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5 Fears and Dreams by Sovereign Funds Regarding Trump’s America

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Will Donald Trump’s proposed policies drive up U.S. consumer and business spending – a number of large sovereign funds think so? Could the U.S. reach 4% GDP growth in 2017?

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On January 16th, the International Monetary Fund (IMF) raised its forecast for the United States over the next two years. Why? The IMF believes Donald Trump’s business policies could be a boon for American economic growth. However, the IMF warned publicly that Trump’s protectionist trade proposals could provoke trade wars, a scary scenario for global sovereign wealth investors. Other concerns by public funds include how a rise in U.S. interest rates could impact asset prices and rapid currency movements in the U.S. dollar.

U.S. Shifting from Monetary Policy Toward Fiscal Policy

During the global financial crisis of 2008, wealth funds were opportunistic, deploying cash to scoop up distressed companies and assets. As quantitative easing (QE) policies dragged on in Japan, the U.S. and Europe, public funds grew frustrated in finding suitable investments. Under U.S. President Barack Obama, the low-yield environment was greatly prolonged, forcing sovereign investors to desire private markets over public markets. Wealth funds like the Abu Dhabi Investment Authority (ADIA) have increased allocation toward private credit funds, while funds like Australia’s Future Fund committed to high-yield funds managed by firms like Haymarket Financial, Oaktree Capital Management and Westbourne Credit Management Limited. Wealth funds are anxious to see Trump’s implementation of possible tax cuts, proposed infrastructure plan and de-regulation in certain industries which could summon animal spirits.

Infrastructure Dreams

Faced with low returns in public markets and seeking to lockup intergenerational capital, sovereign funds from Asia and the Gulf region are keen on U.S. infrastructure. They are waiting for national plan. For example, publicly, both the China Investment Corporation (CIC), Qatar Investment Authority (QIA) and Kuwait Investment Authority (KIA) have indicated a preference to invest in U.S. infrastructure both greenfield and brownfield.

Fear of Protectionism and Trade Restrictions

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Nomura and CIC Contemplate Joint Investment Fund

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Japan-based Nomura Holdings is in talks with the China Investment Corporation (CIC) on forming a new investment fund. The fund could be receive commitments up to US$ 1 billion. [ Content protected for Sovereign Wealth Fund Institute Standard subscribers only. Please subscribe to view content. ]

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Temasek Holdings Dumps More of Celltrion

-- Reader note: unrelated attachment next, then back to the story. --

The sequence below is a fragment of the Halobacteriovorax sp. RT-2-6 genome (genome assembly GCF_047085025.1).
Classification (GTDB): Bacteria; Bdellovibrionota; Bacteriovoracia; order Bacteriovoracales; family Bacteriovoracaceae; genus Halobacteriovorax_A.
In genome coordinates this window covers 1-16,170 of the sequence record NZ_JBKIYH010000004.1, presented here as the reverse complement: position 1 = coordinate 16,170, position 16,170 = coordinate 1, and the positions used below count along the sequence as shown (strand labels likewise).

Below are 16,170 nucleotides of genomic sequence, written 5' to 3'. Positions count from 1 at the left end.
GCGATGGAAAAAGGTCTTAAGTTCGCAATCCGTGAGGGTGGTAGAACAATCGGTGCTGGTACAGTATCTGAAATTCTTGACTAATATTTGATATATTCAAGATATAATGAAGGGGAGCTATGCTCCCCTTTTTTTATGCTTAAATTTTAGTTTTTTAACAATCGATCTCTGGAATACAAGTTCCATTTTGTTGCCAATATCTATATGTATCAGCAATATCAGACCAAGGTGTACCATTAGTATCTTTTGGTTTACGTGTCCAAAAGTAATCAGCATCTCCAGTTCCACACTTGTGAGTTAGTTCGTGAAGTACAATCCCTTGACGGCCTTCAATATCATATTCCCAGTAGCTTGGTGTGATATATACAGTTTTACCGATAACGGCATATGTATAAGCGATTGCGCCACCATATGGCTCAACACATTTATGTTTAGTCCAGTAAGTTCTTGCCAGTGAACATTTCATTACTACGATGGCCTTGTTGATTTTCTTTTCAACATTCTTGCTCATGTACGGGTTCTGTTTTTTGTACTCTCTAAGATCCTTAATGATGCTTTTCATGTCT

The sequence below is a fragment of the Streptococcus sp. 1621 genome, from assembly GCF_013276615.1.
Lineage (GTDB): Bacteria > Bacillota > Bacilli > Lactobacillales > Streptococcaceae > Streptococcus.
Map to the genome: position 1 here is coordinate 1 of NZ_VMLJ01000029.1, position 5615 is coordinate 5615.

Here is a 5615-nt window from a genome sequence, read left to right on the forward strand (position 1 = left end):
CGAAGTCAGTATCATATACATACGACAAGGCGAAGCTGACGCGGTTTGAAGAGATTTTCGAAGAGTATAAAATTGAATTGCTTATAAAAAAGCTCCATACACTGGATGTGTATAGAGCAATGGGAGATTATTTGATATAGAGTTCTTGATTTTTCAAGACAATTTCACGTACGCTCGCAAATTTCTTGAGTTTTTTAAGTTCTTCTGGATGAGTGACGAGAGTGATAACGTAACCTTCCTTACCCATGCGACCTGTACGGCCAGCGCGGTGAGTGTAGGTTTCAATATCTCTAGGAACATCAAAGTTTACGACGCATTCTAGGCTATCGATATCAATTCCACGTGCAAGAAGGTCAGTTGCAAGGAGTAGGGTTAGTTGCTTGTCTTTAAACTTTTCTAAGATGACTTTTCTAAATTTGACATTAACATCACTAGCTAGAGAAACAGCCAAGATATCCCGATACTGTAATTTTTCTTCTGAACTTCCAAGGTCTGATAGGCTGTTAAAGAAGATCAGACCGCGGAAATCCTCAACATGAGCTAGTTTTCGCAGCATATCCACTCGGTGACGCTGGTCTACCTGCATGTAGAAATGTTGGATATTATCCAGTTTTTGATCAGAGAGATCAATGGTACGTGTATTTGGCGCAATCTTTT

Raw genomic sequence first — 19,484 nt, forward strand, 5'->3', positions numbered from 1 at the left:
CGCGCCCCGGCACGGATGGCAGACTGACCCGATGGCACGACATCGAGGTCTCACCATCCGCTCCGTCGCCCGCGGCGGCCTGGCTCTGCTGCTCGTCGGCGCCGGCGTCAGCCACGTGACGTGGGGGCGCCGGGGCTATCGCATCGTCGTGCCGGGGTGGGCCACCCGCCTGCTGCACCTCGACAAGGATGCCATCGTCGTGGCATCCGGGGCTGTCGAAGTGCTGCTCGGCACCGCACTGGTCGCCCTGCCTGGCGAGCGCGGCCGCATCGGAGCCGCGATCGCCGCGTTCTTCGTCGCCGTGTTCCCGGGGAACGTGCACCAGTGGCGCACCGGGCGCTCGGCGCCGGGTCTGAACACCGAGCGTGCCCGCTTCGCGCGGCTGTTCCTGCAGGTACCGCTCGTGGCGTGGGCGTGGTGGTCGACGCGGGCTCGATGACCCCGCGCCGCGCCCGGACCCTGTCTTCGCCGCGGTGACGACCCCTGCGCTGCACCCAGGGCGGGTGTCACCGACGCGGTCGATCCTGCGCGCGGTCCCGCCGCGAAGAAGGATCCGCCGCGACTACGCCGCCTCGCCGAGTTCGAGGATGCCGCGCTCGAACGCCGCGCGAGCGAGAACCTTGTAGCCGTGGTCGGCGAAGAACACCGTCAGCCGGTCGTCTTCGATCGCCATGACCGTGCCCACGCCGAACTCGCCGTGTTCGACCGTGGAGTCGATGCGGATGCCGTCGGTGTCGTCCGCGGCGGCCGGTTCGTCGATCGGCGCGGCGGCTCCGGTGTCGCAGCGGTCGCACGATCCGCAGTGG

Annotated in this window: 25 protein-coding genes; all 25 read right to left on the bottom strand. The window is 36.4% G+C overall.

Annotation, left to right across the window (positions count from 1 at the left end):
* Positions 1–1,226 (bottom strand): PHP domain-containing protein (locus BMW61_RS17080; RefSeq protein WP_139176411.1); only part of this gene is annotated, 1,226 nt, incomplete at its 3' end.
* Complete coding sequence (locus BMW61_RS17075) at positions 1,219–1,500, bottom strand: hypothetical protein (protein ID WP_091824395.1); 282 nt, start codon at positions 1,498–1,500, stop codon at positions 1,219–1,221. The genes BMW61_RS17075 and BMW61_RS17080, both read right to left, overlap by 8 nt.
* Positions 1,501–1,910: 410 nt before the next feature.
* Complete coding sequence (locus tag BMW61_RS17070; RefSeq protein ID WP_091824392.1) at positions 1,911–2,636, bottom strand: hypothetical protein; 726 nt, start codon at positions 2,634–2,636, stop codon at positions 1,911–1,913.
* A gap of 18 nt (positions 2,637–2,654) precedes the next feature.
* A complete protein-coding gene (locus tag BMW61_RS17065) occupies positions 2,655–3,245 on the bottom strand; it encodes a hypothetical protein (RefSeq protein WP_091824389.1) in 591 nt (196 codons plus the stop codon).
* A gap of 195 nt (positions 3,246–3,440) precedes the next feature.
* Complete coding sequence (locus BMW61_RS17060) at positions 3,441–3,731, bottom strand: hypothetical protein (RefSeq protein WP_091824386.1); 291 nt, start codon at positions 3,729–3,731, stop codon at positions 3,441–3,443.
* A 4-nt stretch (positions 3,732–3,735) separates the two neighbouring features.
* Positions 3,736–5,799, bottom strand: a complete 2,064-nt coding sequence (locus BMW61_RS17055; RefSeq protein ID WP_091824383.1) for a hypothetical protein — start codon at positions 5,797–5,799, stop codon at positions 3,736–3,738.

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On October 22, 2018, Singapore’s Temasek Holdings, through its sovereign wealth enterprise (SWE) Ion Investments, entered into its second block deal in selling shares in Celltrion, a South Korean bio-pharmaceutical company. [ Content protected for Sovereign Wealth Fund Institute Standard subscribers only. Please subscribe to view content. ]

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Alleged Fraud, Data Breaches, and Bias, Plague Facebook

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In an unfortunate break for Facebook, the true nature of its data breach is more troubling than previously believed. The social media giant revealed that its headline-topping security breach, which affected 29 million accounts, compromised personal information and seemingly confidential contact information. The FBI is said to be investigating. In September 2018, the story broke that user content, email, and phone numbers, along with personal profile information, was swiped from the site. Facebook has admitted the problem, but stopped short of offering users an apology. The U.S. Federal Trade Commission (FTC) and the Irish Data Protection Commission have questioned Facebook on the matter.

Access Tokens

At the root of the breach were Facebook “access tokens.” These are digital keys that give sites access to keep users logged in and to recognize them upon entry. Unknown hackers reportedly stole these access tokens for 400,000 people. They then used “friends lists” to steal tokens from their networks. Facebook did not shy away from noting that unauthorized access “included username, gender, locale/language, relationship status, religion, hometown, self-reported current city, birthdate, device types used to access Facebook, education, work, the last 10 places they checked into or were tagged in, website, people or Pages they follow, and the 15 most recent searches.” This is, clearly, a staggering amount of personal information and a black eye for the corporation.

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